The stance of the United States does have a certain logic to it, but it also suffers from a simplification of sorts. First, the phrasing of Article 37 of Part III “Straits Used for International Navigation” of the 1982 Convention (“This section applies to straits which are used for international navigation”) means that it treats exclusively current, and not potential, use of the strait. And even though, second, today’s legal doctrine does not give us an answer to the question of what scale of navigation through a strait is required to consider a strait international, clearly, sporadic use of a strait rather signifies that its being qualified as “international” is highly dubious. To assign “international” status, it appears extremely important to carry out a large-scale assessment of such criteria as the total number of vessels passing through the strait, their total tonnage, the value of cargo on board, the size of ships and vessels, and the states whose flag they fly. In addition, other countries should declare their full interest in the given strait being qualified as “international.”

Today, therefore, while the transit potential of the NSR is extremely underdeveloped, speaking about its international status appears premature. We cannot rule out, however, that, as the volume of transit freight grows, particularly if transit dominates the overall freight carriage in the NSR, the arguments of the United States will look far more convincing.

The Environmental and Climate Factors

One of the key arguments of the legal stance taken by the USSR, and now by Russia, concerning the NSR is the provisions of Article 234 of the 1982 Convention, which reads: “Coastal States have the right to adopt and enforce non-discriminatory laws and regulations for the prevention, reduction and control of marine pollution from vessels in ice-covered areas within the limits of the exclusive economic zone, where particularly severe climatic conditions and the presence of ice covering such areas for most of the year create obstructions or exceptional hazards to navigation, and pollution of the marine environment could cause major harm to or irreversible disturbance of the ecological balance.”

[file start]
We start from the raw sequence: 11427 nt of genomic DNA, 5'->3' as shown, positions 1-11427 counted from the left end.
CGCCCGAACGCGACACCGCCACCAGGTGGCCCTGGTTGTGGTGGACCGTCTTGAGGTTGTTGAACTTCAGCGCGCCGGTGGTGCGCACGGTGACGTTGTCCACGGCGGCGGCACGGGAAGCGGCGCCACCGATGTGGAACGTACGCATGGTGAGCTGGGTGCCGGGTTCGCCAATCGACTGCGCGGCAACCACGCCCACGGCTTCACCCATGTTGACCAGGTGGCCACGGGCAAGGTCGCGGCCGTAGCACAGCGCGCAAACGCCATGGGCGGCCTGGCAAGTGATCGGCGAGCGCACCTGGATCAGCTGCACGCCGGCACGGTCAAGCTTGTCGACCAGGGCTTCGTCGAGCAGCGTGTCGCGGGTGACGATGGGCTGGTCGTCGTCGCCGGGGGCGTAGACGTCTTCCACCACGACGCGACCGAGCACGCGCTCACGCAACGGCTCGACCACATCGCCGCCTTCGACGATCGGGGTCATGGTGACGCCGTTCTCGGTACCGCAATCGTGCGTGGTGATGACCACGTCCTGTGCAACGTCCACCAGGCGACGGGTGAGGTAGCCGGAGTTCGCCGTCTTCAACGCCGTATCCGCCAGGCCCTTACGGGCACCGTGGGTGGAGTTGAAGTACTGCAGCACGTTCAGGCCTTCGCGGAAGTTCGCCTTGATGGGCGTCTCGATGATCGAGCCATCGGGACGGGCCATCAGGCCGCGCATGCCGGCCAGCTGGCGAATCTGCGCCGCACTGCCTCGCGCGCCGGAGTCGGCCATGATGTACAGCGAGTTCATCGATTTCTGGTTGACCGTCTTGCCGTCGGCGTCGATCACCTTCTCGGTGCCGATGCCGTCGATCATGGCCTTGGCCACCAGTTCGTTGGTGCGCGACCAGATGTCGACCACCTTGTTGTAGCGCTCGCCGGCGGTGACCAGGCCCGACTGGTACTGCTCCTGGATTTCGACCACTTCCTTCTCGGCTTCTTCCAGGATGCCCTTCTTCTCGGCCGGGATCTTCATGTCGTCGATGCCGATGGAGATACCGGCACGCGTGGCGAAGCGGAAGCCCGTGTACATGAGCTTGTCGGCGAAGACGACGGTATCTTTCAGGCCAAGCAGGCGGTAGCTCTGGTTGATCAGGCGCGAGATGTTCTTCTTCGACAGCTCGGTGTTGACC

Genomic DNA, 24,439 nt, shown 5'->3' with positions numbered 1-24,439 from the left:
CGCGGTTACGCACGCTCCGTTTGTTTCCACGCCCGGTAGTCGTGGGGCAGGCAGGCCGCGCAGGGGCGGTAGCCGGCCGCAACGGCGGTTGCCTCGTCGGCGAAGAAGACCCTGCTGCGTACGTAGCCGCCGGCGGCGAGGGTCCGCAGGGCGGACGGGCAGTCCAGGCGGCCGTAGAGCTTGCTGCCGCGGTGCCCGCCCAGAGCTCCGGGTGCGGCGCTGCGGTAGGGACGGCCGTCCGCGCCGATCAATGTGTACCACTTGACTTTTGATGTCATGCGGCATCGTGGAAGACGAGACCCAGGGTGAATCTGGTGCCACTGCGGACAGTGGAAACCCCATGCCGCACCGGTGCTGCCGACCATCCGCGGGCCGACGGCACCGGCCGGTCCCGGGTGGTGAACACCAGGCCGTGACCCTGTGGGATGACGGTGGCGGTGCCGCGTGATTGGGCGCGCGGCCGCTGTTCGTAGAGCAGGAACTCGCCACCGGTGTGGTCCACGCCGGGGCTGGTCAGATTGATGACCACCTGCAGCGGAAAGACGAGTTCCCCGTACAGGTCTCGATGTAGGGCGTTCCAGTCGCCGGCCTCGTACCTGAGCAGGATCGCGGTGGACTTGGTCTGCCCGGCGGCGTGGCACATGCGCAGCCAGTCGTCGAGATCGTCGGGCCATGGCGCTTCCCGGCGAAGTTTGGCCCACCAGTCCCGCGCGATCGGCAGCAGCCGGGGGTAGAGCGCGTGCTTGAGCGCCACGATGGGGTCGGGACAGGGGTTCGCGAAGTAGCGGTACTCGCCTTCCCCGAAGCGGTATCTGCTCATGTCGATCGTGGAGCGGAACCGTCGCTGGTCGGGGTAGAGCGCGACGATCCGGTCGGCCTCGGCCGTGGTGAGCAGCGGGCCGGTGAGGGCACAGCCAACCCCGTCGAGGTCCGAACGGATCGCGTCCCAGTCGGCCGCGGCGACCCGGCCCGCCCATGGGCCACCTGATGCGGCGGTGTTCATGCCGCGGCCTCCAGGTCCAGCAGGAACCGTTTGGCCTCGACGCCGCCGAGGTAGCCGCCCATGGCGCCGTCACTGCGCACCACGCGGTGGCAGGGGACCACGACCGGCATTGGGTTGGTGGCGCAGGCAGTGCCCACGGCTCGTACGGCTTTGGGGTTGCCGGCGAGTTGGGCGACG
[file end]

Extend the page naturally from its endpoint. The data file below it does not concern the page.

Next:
This article is justly called the “Arctic exception,” since it talks about taking special environmental interests the Arctic states have in regulating navigation into account. In essence, coastal states are granted the right to introduce national rules in fighting pollution, and these rules can be tougher than international standards. Such powers significantly exceed the usual competence of a coastal state in its exclusive economic zone (EEZ). A coastal state can regulate the design, construction, crew designation and equipment of vessels, which the state cannot do under normal conditions, even in the territorial sea.

The United States does not contest the powers of coastal states under Article 234, but argues that, in accordance with the spirit of the 1982 Convention and international practice, any measures to control navigation should be mandatorily coordinated with the International Maritime Organization (IMO). Russia’s (and Canada’s) stance on the matter is the direct opposite: since the wording of Article 234 does not even hint at the American variant being mandatory or desirable, Russia (and Canada) may take additional measures at the level of their national legislation without taking the stance of the IMO and, consequently, of the entire international community into account.

In principle, the United States is most probably ready to assent to the national level of regulating navigation in waters under Russia’s sovereignty and jurisdiction, but only in regard to civil commercial ships flying the U.S. flag. The United States, however, insists that any restrictions introduced under Article 234 (for instance, the authorization procedure for passage through the NSR with compulsory use of icebreaker services/pilotage) cannot be applied to warships and U.S. ships on government service under Article 236 of the 1982 Convention, which reads: “The provisions of this Convention regarding the protection and preservation of the marine environment do not apply to any warship, naval auxiliary, other vessels or aircraft owned or operated by a State and used, for the time being, only on government non-commercial service.